And there is plenty of worry about the tax’s impact even within the aerospace world.
If the dollar fails to fully adjust, net exporters like Boeing would do extremely well, but importers including many aerospace suppliers could be hurt.
For tax purposes, Boeing wouldn’t be able to deduct the price it paid to Mitsubishi for the 787 wings, though that would likely be more than offset by the jet maker’s much lower overall tax rate.
But at a company such as AvtechTyee, the price it charges Boeing for its tie rods might have to rise as it pays the tax.
If a domestic producer could manufacture similar tie rods to AvtechTyee’s but with U.S.-made carbon tubes at the same cost, that rival would pay less tax and gain a pricing advantage.
Most worrying for the industry is that the tax may be seen overseas as antithetical to free trade and globalization, which is the bedrock of the sustained growth of aviation.
Gale’s paper, among others, points out a detail that could be the spark for a damaging trade war:
U.S. domestic producers of any item are allowed to deduct their labor costs when paying the tax, while a foreign firm selling the same item in the U.S. won’t be able to.
That difference is incompatible with World Trade Organization (WTO) rules, which require that taxes be applied the same to imports as to goods produced domestically.
Auerbach calls the WTO status of that provision “an open question.”
But Adam Pilarski, an economist and aviation expert with aircraft consultancy Avitas, said there’s no doubt: “Any way you call it, it’s a tariff.”
“Any time you mess with tariffs, you are risking a trade war,” he added. “This is very, very dangerous.”
At an aviation-finance conference of the International Society of Transport Aircraft Trading last month in San Diego, many of the U.S. bankers and jet-setting business people attending were positive about Trump’s push to lower corporate taxes and cut regulation.
But major players from overseas expressed concern about encroachments on free trade.
Aengus Kelly, chief executive of the world’s largest aircraft lessor, Aercap, pointed out that free trade and open-skies agreements — the ability to set up an airline and fly just about anywhere — created top Boeing customers like Europe’s discount carrier Ryanair.
He said the proposed tax revamp could have negative consequences for Boeing.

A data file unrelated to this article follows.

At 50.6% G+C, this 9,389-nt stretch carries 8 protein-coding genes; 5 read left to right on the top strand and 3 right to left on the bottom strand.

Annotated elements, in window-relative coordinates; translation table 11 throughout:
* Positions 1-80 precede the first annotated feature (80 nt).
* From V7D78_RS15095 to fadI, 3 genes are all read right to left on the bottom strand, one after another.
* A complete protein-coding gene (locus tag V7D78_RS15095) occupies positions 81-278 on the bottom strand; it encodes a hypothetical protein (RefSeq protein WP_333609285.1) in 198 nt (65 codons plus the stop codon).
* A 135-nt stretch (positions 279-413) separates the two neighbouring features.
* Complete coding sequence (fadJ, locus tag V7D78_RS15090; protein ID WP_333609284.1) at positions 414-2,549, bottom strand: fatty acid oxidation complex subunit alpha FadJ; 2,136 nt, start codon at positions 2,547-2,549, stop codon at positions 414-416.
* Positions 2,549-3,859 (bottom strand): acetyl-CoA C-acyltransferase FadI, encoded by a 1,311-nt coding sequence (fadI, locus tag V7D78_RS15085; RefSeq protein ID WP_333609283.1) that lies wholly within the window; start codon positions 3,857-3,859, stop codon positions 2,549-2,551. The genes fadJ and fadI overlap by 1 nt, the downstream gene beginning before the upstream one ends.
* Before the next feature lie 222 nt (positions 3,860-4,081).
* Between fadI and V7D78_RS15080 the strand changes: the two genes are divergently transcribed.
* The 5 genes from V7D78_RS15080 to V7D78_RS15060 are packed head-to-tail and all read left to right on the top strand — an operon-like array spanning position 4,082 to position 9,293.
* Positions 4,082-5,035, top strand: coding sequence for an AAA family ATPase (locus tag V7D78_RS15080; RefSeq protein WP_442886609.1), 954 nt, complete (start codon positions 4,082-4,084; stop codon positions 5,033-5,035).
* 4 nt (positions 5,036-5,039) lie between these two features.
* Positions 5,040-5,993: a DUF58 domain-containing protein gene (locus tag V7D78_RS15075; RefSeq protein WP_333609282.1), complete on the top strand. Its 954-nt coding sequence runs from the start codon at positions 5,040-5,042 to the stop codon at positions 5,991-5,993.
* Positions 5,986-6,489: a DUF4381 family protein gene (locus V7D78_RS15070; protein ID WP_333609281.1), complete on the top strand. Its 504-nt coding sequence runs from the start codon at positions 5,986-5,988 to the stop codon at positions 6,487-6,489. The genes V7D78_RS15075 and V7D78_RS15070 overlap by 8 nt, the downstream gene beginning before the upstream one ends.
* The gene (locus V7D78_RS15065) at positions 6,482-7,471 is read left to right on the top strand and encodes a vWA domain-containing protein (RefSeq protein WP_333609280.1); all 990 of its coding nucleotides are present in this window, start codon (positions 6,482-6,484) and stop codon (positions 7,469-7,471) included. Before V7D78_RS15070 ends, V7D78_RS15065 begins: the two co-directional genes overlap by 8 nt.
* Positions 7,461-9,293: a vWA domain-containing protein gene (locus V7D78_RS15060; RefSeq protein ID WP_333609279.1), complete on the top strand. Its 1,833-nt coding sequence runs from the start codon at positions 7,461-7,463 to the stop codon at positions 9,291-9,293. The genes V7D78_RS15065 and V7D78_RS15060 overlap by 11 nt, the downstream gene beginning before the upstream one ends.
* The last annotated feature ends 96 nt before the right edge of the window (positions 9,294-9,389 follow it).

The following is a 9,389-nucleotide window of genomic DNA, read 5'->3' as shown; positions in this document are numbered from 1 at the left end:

“You think China will keep buying Boeing airplanes if there’s a border adjustment tax?” Kelly said. “I’m not so sure.”
Airbus sales chief John Leahy said in an interview that Europeans in the globalized aviation business are “shocked” by the growing U.S. support for what they see as trade barriers.
“It’s a little disappointing that some U.S. manufacturers seem to think they’ll get a competitive advantage by getting on board with protectionism. It’s very shortsighted,” he said.
Bainbridge Island-based aviation-industry analyst Scott Hamilton said Airbus could be hit by the tax on imported parts that it assembles in Mobile, Alabama, and on the European-built jets it sells to U.S. carriers.
“You can bet if the border tax applies to Airbus in any form, the EU will retaliate,” Hamilton said.
Washington state commerce director Bonlender said that even if an outright trade war is averted, “Companies contemplating investing in the U.S. will hold off until they see how this whole thing plays out.”He said a manufacturer considering setting up a plant here to serve the Asian market will hesitate to go forward before knowing how Asian countries will respond to any import tax. He worries too that if other countries perceive the tax as protectionist and retaliate accordingly, the tax might perversely encourage companies to put their manufacturing plants outside the U.S.
That prospect was raised last summer by the chief executive of GE, Jeffrey Immelt, who told students at New York University that in an increasingly protectionist world it would be logical for multinational companies like his “to localize production in big end-use markets.”
In other words, if a country erects tariff barriers, a multinational can avoid them by producing in that country, provided the market is big enough.
The Chinese airplane market is huge. Boeing currently projects that over the next 20 years it will sell up to a third of its aircraft in China.
If China were to retaliate for the import tax by slapping tariffs on Boeing planes built in the U.S., it would give Airbus a big sales advantage — and Boeing an incentive to build planes for the Chinese market in China.